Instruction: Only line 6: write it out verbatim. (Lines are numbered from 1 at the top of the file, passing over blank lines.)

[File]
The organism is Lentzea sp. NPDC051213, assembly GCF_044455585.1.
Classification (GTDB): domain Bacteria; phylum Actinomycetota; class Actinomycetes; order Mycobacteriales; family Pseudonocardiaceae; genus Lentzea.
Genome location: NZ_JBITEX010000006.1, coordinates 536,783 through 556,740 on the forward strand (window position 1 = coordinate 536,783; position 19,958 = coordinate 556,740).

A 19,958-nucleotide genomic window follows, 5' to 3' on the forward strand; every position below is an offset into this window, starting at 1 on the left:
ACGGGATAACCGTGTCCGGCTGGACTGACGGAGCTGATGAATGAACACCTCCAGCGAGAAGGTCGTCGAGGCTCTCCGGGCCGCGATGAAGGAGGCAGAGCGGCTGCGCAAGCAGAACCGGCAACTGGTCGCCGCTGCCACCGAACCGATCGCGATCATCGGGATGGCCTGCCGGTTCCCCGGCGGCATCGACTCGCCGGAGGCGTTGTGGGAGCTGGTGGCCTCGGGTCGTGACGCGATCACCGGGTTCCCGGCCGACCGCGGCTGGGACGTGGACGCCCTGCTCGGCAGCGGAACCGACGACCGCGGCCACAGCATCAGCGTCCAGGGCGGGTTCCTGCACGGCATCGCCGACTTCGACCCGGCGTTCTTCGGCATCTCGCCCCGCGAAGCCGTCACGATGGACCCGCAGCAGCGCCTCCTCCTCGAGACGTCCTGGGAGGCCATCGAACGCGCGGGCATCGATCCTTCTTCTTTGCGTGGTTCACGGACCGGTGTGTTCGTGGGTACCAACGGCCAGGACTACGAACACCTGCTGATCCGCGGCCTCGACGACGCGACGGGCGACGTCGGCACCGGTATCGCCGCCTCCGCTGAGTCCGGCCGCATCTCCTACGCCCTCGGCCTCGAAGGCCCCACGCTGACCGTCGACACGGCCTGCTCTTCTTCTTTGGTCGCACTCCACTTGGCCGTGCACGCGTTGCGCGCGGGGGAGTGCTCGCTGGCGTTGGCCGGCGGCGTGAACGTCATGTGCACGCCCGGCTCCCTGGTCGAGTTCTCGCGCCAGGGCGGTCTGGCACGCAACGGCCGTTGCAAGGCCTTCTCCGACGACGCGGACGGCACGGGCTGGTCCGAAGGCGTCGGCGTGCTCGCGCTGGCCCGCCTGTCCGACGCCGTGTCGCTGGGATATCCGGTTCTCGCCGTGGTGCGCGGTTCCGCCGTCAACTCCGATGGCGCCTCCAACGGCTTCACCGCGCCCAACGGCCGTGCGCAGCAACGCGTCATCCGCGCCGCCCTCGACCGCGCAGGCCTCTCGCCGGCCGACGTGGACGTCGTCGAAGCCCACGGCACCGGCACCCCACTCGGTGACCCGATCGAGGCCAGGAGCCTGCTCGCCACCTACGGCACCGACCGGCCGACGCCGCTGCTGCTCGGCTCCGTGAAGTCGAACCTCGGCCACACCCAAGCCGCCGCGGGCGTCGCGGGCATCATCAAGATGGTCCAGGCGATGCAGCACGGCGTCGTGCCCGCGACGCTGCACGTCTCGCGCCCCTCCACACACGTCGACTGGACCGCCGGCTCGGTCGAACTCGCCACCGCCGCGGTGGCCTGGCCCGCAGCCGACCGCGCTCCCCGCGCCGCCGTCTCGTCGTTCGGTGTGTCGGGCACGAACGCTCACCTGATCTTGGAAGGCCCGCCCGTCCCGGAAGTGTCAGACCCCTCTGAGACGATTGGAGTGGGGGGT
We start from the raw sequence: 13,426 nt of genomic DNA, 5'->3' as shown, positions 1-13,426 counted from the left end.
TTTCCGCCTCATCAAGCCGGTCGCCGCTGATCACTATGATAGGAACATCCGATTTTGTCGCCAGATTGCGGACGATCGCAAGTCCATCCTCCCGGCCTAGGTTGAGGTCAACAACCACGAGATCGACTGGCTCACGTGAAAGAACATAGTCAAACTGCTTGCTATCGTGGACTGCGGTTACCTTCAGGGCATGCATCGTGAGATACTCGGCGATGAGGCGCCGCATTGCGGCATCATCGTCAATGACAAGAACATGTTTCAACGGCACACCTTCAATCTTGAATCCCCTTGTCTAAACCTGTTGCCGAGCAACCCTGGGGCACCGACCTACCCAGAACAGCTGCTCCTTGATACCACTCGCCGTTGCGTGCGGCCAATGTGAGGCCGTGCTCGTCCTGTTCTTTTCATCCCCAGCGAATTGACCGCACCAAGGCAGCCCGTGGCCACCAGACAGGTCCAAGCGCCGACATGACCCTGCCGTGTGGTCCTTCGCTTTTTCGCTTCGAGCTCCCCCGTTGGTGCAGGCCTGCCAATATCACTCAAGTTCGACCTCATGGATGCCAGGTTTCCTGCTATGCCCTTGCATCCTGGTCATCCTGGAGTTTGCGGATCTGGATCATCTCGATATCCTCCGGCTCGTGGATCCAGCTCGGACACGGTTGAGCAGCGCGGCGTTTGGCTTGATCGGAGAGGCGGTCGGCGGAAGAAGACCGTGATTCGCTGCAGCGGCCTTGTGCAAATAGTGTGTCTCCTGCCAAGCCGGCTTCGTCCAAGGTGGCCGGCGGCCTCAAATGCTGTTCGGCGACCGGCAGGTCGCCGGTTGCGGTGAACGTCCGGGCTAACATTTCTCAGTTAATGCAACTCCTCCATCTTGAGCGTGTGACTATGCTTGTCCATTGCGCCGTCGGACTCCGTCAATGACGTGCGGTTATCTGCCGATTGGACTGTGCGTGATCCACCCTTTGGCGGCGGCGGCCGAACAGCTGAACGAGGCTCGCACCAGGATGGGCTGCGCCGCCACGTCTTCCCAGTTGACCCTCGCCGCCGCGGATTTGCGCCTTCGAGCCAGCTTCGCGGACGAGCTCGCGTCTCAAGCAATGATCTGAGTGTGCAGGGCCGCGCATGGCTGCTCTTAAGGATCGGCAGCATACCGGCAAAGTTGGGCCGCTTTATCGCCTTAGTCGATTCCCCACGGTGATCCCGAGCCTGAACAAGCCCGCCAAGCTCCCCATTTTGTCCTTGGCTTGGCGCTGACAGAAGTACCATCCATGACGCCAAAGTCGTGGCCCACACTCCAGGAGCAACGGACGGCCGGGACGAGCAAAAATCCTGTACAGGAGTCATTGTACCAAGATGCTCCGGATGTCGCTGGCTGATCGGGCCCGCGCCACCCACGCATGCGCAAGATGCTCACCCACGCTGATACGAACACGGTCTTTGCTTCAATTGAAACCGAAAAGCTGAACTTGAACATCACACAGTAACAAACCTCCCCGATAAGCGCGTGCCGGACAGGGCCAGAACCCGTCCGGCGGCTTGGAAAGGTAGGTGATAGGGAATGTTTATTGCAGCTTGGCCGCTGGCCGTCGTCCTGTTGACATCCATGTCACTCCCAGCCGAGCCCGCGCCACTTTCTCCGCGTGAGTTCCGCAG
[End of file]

We start from the raw sequence: 13,426 nt of genomic DNA, 5'->3' as shown, positions 1-13,426 counted from the left end.